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Syalna: An untouched village in Uttarakhand

Updated: Jul 5, 2021

'India lives in her seven hundred thousand villages'

- Mahatma Gandhi

Dear All, Greetings from Chidambaram, Tamilnadu, India. I just returned after teaching in the Teachers Training Course in Netala, Uttarkashi and what I’m about to share is what I consider as a meaningful holiday and a truly touching experience I had ever given to myself.  Coming from Uttarakhand, if you are expecting stories of char dham pilgrimage, or miracles of a Himalayan sadhu or a mystical experience on seeing the Ganges....sorry it is nothing of that sort. It is about Syalna, a scenic village where I had an opportunity to spend 3 days.   It is gratifying to know that in this 2019 there are regions still untouched by selfish mankind and it’s commercial modernity. Syalna is one such virgin silently featuring ancient stone-wood cottages, clean water, fresh air, Himalayan majesty and warm welcoming smiles. Heaven does exist...on earth itself.  I’m still spell bound by the people of this village. Very very very hardworking. Without any complaints even the much older women and men quietly live through a back breaking routine from dawn to dusk. Their staircases are narrow without rails. Yet they would walk up and down ‘n’ number of times. Most of their rooms are barely lit. Yet they effortlessly find whatever they are looking for. Proprioception at its best. The size of the broom is a proof of their fit-o-fit spine. No villager has a ponch. No flab. No fat. Weight trainers wouldn’t handle what these people could casually carry on their backs. Athletes wouldn’t cope up with their hiking pace. 

Children are cute, curious and charming. Beware! They would touch your feet out of the blue just to say a simple namaste.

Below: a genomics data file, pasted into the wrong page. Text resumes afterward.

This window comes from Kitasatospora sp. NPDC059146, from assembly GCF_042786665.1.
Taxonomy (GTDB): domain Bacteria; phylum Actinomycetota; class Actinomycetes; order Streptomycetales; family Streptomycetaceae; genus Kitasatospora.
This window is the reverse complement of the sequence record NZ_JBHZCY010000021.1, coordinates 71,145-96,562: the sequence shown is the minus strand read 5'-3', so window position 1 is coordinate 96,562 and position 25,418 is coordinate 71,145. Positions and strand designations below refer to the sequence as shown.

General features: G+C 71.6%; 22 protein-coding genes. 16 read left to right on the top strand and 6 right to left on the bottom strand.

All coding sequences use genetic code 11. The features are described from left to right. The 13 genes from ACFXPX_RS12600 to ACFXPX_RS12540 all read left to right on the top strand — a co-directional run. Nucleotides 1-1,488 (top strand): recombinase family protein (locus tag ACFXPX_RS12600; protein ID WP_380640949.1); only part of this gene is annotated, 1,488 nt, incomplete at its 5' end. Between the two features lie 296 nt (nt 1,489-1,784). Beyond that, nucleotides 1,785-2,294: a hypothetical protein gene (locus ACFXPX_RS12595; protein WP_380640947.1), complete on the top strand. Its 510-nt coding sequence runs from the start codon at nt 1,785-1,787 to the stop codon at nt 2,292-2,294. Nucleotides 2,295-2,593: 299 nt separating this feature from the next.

And the youth?!? They are not seen much as most of them are employed elsewhere to back their families.

Agriculture is heart beat here. Note the handcrafted architecture of their grains store house which I first mistook to be a temple! I’m told it is a mark of their reverence to the fields and farming. 

The fooood!!! Dark soft wood fired wheat phulkas, hot hot red rice and rajma gravy served with generous dollops of happy cow’s ghee ....all truly farm fresh. After tasting this rich pranic food, the so called urban organic restaurants wouldn’t make any sense anymore. Even their salt (what appears like grated coconut on the pic)

is specially prepared infusing herbs and chillies, a practice I have not seen in any of the 4 South Indian kitchens.

The old couple who hosted us were such a great Jodi! They quietly help each other most times and live a symbiotic marriage. After feeding us and packing us out of the kitchen, the couple would always sit together to dine in privacy . So effortlessly romantic!

I deem it a privilege to be a guest in their home, to closely observe their culture, to sleep in the stone walled bedroom, to eat in their cob kitchen and to be treated like family. I completely owe to Sahil Seth, the man whom we look up to, for his noble initiative in bringing hope and life back to Syalna before it gets abandoned due to lacunaes both financial and facility wise.

I’m recalled of a movie that I watched long ago during school days by director K. Balachander ‘Unnal Mudiyum Thambi’ (meaning ‘You can, brother’) the title inspired from social activist M.S. Udayamurthy, featuring the story of a young man who brings revolutionary

changes in a small village, the role perfectly delivered by actor Kamal Hassan. Sahil’s mission would be the North Indian version of the same. I truly believe that the village Syalna is gifted to have received the attention of such people. 

If life and time permits, just 2 S:

Contact Sahil. Visit Syalna.


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